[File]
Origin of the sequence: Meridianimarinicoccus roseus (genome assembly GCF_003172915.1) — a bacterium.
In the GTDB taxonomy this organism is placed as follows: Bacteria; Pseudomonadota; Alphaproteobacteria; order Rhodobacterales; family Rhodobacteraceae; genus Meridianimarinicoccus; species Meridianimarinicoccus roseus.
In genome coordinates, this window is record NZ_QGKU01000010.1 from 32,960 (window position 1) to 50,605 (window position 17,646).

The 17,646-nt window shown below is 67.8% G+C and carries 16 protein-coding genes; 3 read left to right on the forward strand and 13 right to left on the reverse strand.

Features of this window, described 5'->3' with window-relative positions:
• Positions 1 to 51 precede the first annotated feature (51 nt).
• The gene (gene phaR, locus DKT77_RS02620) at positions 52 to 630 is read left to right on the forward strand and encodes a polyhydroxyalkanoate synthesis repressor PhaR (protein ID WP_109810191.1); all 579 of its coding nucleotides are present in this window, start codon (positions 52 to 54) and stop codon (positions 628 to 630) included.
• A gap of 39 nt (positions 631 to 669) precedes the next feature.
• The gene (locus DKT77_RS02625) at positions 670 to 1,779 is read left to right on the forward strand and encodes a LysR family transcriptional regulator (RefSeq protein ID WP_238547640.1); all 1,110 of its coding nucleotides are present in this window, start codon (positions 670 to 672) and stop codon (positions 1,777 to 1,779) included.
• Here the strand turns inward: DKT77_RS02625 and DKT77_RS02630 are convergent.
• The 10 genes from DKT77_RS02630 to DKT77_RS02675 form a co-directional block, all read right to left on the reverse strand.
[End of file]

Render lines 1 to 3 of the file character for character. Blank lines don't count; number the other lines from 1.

Origin of the sequence: Meridianimarinicoccus roseus (genome assembly GCF_003172915.1) — a bacterium.
In the GTDB taxonomy this organism is placed as follows: Bacteria; Pseudomonadota; Alphaproteobacteria; order Rhodobacterales; family Rhodobacteraceae; genus Meridianimarinicoccus; species Meridianimarinicoccus roseus.
In genome coordinates, this window is record NZ_QGKU01000010.1 from 32,960 (window position 1) to 50,605 (window position 17,646).